The following comes from a recent topic on SmokStak, which can be found on the Internet at: www.engineads.com/smokstak.cgi. As ever, various individuals started, commented on and concluded the following bulletin board thread.
What does everyone think of the practice of show committees charging the exhibitors an entrance fee? Does anyone else have a problem with this? We, as exhibitors, are the entire reason that the general public comes to the show. The spectators come to see the engines (for a dedicated engine show, anyway). Yet many events choose to charge US so that we can become the attraction of the show. Doesn't that kind of sound like the New York Yankees players each having to buy a ticket before every game? When I ATTEND a show, whether it's an antique car show, or an engine show, or any other spectator event, I expect to pay some form of an admission fee. But when I am an exhibitor, it just seems disingenuous on the part of the show committee. Am I out of line on this one? - Tim
The local show around here used to get a lot of engine people until they started charging entrance and camping fees and moved the campers into the shaded areas where they used to have the engines. Now most have left, as a matter of fact there was only one engine running there last year. Bums a guy out. - Randy
I totally agree with the previous posts. I attended a show about 20 years ago that started charging the exhibitors. It sure made a lot of exhibitors mad and they also had problems getting exhibitors to come to their show. I haven't been back. I think that the only reason that they continue to draw people is that it is the first show of the season. They also have a lot of steam. I noticed they have a half page ad in the April issue of GEM and in bold letters EXIB1TORS WELCOME. I think they finally got the message. -Dale
I agree to a point. There are some shows that charge a fee that makes me mad. But I don't mind donating to a club, like Dublin, N.H., which is put on by the club and the volunteer fire department. The two greatest type organizations, in my opinion, engines and volunteer fireman. I do know that some of that money does go to insurance, like if someone's five-year-old boy grabs your exhaust pipe gets burned and goes to the hospital. That's why we have insurance. - Justin
I have to agree 100 percent with not charging exhibitors to get on a show grounds. But in all fairness to some clubs, they have insurance, which requires that exhibitors be members. So at the very least be understanding and patient until you get the whole scoop. Remember the hard working club members who have good intentions, and feel the same as you, but can't govern every last decision made by their officers. I've seen a lot of big shows ruined (at least for the exhibitors) by just a few big shots with that little bit of power going to their head. On the other hand there are a certain number of exhibitors who want special treatment and they can be a pain also. - Ed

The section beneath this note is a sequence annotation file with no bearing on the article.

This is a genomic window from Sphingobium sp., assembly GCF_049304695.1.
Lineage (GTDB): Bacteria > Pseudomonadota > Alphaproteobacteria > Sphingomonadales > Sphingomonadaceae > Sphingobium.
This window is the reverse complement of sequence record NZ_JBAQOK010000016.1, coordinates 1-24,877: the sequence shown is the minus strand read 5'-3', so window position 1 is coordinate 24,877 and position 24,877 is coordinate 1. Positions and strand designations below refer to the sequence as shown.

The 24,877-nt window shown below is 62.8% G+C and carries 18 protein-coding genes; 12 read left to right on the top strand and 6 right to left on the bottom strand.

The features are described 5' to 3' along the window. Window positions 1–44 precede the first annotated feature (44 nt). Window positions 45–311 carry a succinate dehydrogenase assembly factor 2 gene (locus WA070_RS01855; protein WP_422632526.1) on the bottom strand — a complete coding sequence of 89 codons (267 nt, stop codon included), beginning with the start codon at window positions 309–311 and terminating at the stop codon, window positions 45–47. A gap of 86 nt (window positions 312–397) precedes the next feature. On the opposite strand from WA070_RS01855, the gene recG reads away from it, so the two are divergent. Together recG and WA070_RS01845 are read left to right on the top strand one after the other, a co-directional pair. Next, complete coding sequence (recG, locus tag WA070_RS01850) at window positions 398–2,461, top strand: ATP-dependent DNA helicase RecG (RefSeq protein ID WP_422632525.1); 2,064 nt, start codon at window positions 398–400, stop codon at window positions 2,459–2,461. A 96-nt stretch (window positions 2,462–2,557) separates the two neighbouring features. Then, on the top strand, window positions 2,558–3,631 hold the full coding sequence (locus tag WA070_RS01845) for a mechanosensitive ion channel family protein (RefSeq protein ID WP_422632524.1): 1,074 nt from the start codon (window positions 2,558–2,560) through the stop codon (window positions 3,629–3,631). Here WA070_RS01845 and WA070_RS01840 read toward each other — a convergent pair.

This has gone on pretty well! I'm the president of our club and there is NO WAY we would EVER charge an exhibitor, PERIOD! I know of shows that operate without insurance thereby saving at LEAST $900 annually. Our million-dollar policy costs our little show about $920 now after 9-11. That's up a little over $200, which I can understand. It costs a LOT of money to put on a show but we DO NOT NEED TO GET IT FROM THE EXHIBITORS. - Craig
G'Day you blokes, I've read a few of your messages, some mentioned insurance. We have a system out here in Australia to cover every insured club member at any sanctioned Rally. No ticket, but you pay an insurance premium of $8 Aus. Fifteen to 20 years ago there was a terrific rally at a place called Reedy Lake. It had everything, plowing, steam launches, engines, traction engines, and rollers. They also served an evening meal on the Saturday night, complete with a real old fashion singsong after the meal. BUT it was never a real success for the organizers, not a lot of public showed up. Now I would not hesitate to pay a fee to attend that rally because it was an ENGINE MANS RALLY. I also wholly agree with you in that if we are exhibiting at a successful rally we should be exempt from fees. -Phillip
I think that is a good idea of having the fee to pay for insurance. I don't even know if the shows I go to have insurance, but in today's world insurance is a must to cover you know what. -Tom
I'm sure this will be like throwing gas on a fire, but I'm well known for speaking my mind, so here it goes.